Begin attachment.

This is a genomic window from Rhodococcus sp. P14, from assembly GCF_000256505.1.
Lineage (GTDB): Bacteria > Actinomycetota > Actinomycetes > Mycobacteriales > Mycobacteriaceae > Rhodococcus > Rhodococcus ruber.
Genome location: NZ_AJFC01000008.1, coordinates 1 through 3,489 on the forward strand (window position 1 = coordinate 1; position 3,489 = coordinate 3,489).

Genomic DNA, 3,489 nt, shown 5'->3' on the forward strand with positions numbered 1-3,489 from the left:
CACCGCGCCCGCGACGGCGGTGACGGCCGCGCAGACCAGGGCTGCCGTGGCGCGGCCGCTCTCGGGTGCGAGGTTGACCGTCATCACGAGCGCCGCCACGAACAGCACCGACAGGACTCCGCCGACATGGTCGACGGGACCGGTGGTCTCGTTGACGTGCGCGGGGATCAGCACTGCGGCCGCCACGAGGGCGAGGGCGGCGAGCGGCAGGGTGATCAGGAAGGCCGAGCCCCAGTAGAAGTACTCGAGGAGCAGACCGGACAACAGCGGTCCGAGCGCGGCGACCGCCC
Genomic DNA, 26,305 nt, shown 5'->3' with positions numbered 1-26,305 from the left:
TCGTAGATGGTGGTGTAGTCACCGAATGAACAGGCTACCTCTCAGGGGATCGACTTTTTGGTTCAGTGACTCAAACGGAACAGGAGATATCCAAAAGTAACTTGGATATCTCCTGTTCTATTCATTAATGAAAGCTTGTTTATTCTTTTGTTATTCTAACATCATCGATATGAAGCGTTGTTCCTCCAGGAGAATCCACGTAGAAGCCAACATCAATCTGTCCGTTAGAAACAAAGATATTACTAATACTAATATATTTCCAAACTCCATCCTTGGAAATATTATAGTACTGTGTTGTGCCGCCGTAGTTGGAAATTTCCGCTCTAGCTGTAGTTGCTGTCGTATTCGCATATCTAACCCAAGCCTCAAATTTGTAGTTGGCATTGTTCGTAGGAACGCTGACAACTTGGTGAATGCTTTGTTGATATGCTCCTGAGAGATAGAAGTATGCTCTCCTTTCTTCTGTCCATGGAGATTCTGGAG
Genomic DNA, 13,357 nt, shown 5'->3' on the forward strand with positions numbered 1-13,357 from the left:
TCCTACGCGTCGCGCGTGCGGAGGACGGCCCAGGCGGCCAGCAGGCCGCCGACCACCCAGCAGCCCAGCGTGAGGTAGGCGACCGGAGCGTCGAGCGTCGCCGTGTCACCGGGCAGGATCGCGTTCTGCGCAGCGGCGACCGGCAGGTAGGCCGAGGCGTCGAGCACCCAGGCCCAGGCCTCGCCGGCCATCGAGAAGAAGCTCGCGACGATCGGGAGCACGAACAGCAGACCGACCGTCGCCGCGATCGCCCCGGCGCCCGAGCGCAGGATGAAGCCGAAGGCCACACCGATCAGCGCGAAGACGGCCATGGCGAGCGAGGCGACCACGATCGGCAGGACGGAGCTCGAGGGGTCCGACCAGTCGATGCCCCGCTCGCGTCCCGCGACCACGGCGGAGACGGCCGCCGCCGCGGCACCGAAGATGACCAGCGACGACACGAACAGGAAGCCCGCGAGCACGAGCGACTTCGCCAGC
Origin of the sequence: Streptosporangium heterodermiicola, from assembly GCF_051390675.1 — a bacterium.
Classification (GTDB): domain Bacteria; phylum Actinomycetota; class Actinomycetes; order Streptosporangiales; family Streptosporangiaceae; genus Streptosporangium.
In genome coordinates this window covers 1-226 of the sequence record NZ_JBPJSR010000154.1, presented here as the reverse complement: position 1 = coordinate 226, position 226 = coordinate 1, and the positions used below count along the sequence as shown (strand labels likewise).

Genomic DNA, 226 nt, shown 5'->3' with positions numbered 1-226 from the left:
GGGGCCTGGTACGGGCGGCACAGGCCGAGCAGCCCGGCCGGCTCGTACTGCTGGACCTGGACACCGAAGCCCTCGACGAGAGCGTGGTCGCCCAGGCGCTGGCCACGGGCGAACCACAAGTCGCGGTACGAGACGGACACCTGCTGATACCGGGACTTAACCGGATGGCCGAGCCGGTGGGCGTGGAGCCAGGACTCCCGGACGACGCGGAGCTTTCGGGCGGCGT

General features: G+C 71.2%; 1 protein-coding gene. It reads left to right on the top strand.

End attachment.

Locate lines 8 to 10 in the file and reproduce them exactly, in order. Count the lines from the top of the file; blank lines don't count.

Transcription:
Genomic DNA, 13,357 nt, shown 5'->3' on the forward strand with positions numbered 1-13,357 from the left:
TCCTACGCGTCGCGCGTGCGGAGGACGGCCCAGGCGGCCAGCAGGCCGCCGACCACCCAGCAGCCCAGCGTGAGGTAGGCGACCGGAGCGTCGAGCGTCGCCGTGTCACCGGGCAGGATCGCGTTCTGCGCAGCGGCGACCGGCAGGTAGGCCGAGGCGTCGAGCACCCAGGCCCAGGCCTCGCCGGCCATCGAGAAGAAGCTCGCGACGATCGGGAGCACGAACAGCAGACCGACCGTCGCCGCGATCGCCCCGGCGCCCGAGCGCAGGATGAAGCCGAAGGCCACACCGATCAGCGCGAAGACGGCCATGGCGAGCGAGGCGACCACGATCGGCAGGACGGAGCTCGAGGGGTCCGACCAGTCGATGCCCCGCTCGCGTCCCGCGACCACGGCGGAGACGGCCGCCGCCGCGGCACCGAAGATGACCAGCGACGACACGAACAGGAAGCCCGCGAGCACGAGCGACTTCGCCAGC
Origin of the sequence: Streptosporangium heterodermiicola, from assembly GCF_051390675.1 — a bacterium.